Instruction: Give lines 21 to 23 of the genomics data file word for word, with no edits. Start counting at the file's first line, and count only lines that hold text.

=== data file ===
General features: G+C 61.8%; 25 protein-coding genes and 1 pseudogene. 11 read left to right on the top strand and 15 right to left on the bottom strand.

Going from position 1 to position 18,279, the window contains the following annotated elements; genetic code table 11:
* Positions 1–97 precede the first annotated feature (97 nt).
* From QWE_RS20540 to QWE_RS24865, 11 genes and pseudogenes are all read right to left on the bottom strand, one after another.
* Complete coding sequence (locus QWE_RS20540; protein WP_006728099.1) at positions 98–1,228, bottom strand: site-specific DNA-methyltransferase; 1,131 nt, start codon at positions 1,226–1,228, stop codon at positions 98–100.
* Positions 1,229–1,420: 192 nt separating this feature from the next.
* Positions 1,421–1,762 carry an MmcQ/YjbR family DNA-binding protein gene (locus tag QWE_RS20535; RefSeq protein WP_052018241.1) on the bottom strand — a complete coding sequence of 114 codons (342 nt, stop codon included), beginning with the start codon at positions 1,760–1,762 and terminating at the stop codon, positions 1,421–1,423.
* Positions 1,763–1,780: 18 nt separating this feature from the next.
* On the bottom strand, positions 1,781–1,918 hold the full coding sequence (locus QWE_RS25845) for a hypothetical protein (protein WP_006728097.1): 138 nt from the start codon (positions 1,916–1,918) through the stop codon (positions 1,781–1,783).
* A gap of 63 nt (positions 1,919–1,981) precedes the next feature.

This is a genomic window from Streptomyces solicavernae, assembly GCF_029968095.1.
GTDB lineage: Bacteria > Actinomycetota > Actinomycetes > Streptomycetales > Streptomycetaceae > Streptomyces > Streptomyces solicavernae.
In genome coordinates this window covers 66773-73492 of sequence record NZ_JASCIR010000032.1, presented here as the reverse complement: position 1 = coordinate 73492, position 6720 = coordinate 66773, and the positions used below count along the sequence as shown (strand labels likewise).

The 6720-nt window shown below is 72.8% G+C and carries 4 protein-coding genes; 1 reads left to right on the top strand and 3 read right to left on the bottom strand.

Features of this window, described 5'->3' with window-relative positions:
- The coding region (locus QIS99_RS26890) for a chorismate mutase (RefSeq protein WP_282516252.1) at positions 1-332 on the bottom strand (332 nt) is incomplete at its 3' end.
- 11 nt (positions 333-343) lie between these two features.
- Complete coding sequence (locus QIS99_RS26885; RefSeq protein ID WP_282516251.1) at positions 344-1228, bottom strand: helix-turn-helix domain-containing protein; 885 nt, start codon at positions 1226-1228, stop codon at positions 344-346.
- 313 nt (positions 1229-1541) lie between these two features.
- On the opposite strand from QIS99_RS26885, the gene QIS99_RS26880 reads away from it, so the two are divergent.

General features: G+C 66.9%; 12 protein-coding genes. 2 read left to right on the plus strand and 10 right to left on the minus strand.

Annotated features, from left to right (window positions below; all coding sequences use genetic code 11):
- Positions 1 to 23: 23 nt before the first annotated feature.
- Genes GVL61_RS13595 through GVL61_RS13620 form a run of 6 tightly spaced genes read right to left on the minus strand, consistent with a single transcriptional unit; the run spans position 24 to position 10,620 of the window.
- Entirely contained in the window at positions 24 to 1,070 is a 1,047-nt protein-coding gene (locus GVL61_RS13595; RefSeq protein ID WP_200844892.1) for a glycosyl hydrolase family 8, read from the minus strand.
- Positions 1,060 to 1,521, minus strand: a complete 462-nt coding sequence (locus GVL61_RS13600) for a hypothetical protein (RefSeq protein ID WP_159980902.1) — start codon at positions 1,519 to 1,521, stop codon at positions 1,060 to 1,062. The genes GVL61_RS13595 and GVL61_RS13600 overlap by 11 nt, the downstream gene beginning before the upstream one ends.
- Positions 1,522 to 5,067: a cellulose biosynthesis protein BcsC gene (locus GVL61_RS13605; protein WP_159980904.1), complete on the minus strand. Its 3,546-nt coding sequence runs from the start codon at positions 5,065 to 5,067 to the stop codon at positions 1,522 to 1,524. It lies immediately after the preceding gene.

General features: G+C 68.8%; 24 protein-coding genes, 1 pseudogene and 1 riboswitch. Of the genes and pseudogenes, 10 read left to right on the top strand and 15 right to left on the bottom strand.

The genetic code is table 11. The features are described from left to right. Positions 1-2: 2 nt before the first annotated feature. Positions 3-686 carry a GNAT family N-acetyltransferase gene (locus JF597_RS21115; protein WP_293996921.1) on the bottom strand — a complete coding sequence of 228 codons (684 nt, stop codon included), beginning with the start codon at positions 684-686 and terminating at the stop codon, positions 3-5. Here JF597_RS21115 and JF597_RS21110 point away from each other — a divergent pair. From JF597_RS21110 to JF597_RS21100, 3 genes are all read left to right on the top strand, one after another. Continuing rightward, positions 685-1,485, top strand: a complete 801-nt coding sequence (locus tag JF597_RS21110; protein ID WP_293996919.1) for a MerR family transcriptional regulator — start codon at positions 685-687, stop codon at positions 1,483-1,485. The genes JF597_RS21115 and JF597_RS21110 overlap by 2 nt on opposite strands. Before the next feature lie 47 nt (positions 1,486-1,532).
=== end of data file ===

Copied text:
General features: G+C 66.9%; 12 protein-coding genes. 2 read left to right on the plus strand and 10 right to left on the minus strand.

Annotated features, from left to right (window positions below; all coding sequences use genetic code 11):
- Positions 1 to 23: 23 nt before the first annotated feature.